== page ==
Lights are out, and remain out through entirety of piece. Jerome and Helen are onstage. Jerome is standing, holding a candle. Helen is sitting, staring at a candle. Jerome hums, turns, faces audience, gasps.
Oh God. I thought you were The Devil.
You're not The Devil, are you?
OK, good. Well, listen, I don't know what you're doing here, but I strongly suggest you get out of this house. Now. I mean it. Get out of my house! It doesn't take to strangers. It doesn't take to family, either, but I gotta live somewhere. Leave!
Fine. Stick around. Let me introduce you. I am Jerome. This is my sister Helen. She's deaf, so don't bother trying to talk to her. No one's ever really tried, lest of all Momma. That's Momma. Right there. Well, perhaps you can't see her, but I can, I've been here a long time, and I can see her form, I can see her face, and she's staring right down at me.
I'm still here Momma.
Don't know where Daddy is. He went lurching off down the street with a handful of his own hair the day Helen was born. I remember that day. I was young, but I remember. The floors buckled, the chimney clogged up, and all the windows cracked. Momma bricked 'em all up, that's why it's so dark in here. I don't know if it's day or night. Momma certainly remembered that day. She mentioned it every single day afterwards, in one neverchanging phrase that went: "Your father left us. I will never leave you. I love you so much." Then she would slither back into her bedroom, but not until she'd ask me, "You'll make sure Helen understands that won't you?" And I would say "Yes, Momma." It always my job to make sure Helen understood.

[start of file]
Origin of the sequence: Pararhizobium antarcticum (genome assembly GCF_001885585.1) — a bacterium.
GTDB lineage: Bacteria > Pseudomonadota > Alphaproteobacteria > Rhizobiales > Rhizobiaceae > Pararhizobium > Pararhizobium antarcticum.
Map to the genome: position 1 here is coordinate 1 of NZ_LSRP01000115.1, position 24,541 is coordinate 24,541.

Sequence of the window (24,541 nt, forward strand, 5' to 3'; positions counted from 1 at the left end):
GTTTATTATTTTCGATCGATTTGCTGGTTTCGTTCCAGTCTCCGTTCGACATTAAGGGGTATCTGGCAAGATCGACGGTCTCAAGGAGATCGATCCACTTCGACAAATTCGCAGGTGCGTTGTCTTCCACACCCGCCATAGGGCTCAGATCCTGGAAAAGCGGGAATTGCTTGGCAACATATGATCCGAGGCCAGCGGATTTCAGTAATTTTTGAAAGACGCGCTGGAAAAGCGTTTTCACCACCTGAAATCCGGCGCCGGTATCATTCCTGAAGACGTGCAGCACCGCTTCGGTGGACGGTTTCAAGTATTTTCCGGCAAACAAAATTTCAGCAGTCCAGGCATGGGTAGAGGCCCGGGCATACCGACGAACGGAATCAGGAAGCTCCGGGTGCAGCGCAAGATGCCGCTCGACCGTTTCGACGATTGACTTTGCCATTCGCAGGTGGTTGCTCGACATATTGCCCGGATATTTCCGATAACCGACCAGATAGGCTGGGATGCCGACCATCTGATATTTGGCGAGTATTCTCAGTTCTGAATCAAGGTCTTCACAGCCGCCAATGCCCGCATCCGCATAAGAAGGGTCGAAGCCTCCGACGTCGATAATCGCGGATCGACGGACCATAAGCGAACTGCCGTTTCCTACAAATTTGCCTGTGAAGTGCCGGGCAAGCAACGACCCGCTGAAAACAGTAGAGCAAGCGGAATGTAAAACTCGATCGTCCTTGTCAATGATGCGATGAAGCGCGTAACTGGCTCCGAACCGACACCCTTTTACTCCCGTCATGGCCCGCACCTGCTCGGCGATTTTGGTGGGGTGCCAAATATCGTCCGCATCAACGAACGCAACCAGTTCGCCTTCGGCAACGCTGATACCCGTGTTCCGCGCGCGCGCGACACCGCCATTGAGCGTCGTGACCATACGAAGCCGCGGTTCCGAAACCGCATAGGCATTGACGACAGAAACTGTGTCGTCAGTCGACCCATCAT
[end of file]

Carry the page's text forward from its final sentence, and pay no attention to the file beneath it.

Helen blows out her candle. Jerome hurries to relight it with his own.
God dammit. Why do you do that?
That ain't an easy job. Truthfully, I'm not sure what she understands. I have no idea what goes on in that head of hers. But I will give her credit. She's real good at watching a candle. See, that's her job.
The day Momma died, she called us into her room and showed us these two candles. She gave one to Helen and then she said to me "I am giving this candle to Helen. The Devil is watching this candle. He's waiting for it to go out long enough for him to fly up, grab my soul, and drag it down to Hell. I want Helen to make sure this candle stays lit. You'll make sure she understands that, won't you Jerome?" "Yes Momma." Then she lit the second candle, gave it to me, and said, "Just in case." Whereupon she fell back into her pink pillows, gurgled, and died.
They never go down. They drip, but they never go down. So here I stand, like the Statue of Liberty, waiting for her to blow that thing out. Which, as you can see, she does do, on erratic occasions. Thank God. Otherwise my life would have no meaning, whatsoever.
Jerome hums, strolls around.
That's it. Nothin' else happens. Now if I were you I'd get out. I mean it, just get out. Just leave!
I remember once, when I was young, Momma turned to me at the table and said, "Jerome, do you believe in Hell?" At the time I said "Yes" even though I wasn't really sure. Now I'm fairly sure.
Pause. Jerome blows his candle out, looks at Helen.
Oh Momma, I wouldn't.
Jerome goes to Helen, crouches, and relights his candle. Helen blows it out.
What're you doin'?
He relights it. Helen blows it out.
He relights it. Helen blows it out.
Knock it off! This is the Just in Case candle! I gotta keep it lit!
Helen looks directly at Jerome. Pause.
Do you believe in Hell?
Helen looks back at candle. Jerome turns and looks at shadow. He stands. He turns back to Helen.
Oh Helen. I love you so much.
Jerome blows Helen's candle out
End of piece.